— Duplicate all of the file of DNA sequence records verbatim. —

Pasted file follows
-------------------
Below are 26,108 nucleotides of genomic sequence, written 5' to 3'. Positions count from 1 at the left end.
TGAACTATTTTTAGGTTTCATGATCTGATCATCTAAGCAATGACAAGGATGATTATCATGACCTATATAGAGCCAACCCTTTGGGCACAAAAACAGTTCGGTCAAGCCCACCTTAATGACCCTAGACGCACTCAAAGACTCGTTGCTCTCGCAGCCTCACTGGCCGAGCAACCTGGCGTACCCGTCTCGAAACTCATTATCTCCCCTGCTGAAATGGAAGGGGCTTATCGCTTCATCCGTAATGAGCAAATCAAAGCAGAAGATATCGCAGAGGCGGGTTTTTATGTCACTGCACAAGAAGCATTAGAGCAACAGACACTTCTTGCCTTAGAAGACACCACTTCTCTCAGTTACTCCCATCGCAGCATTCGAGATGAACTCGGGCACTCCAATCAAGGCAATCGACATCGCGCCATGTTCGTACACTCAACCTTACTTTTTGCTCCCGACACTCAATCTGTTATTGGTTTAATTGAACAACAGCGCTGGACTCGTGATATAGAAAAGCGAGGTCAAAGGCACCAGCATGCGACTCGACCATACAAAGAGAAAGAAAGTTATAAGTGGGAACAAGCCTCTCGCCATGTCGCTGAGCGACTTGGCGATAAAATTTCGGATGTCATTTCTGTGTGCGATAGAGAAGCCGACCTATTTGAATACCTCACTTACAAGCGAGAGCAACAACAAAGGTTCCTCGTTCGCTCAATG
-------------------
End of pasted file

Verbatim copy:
Below are 26,108 nucleotides of genomic sequence, written 5' to 3'. Positions count from 1 at the left end.
TGAACTATTTTTAGGTTTCATGATCTGATCATCTAAGCAATGACAAGGATGATTATCATGACCTATATAGAGCCAACCCTTTGGGCACAAAAACAGTTCGGTCAAGCCCACCTTAATGACCCTAGACGCACTCAAAGACTCGTTGCTCTCGCAGCCTCACTGGCCGAGCAACCTGGCGTACCCGTCTCGAAACTCATTATCTCCCCTGCTGAAATGGAAGGGGCTTATCGCTTCATCCGTAATGAGCAAATCAAAGCAGAAGATATCGCAGAGGCGGGTTTTTATGTCACTGCACAAGAAGCATTAGAGCAACAGACACTTCTTGCCTTAGAAGACACCACTTCTCTCAGTTACTCCCATCGCAGCATTCGAGATGAACTCGGGCACTCCAATCAAGGCAATCGACATCGCGCCATGTTCGTACACTCAACCTTACTTTTTGCTCCCGACACTCAATCTGTTATTGGTTTAATTGAACAACAGCGCTGGACTCGTGATATAGAAAAGCGAGGTCAAAGGCACCAGCATGCGACTCGACCATACAAAGAGAAAGAAAGTTATAAGTGGGAACAAGCCTCTCGCCATGTCGCTGAGCGACTTGGCGATAAAATTTCGGATGTCATTTCTGTGTGCGATAGAGAAGCCGACCTATTTGAATACCTCACTTACAAGCGAGAGCAACAACAAAGGTTCCTCGTTCGCTCAATG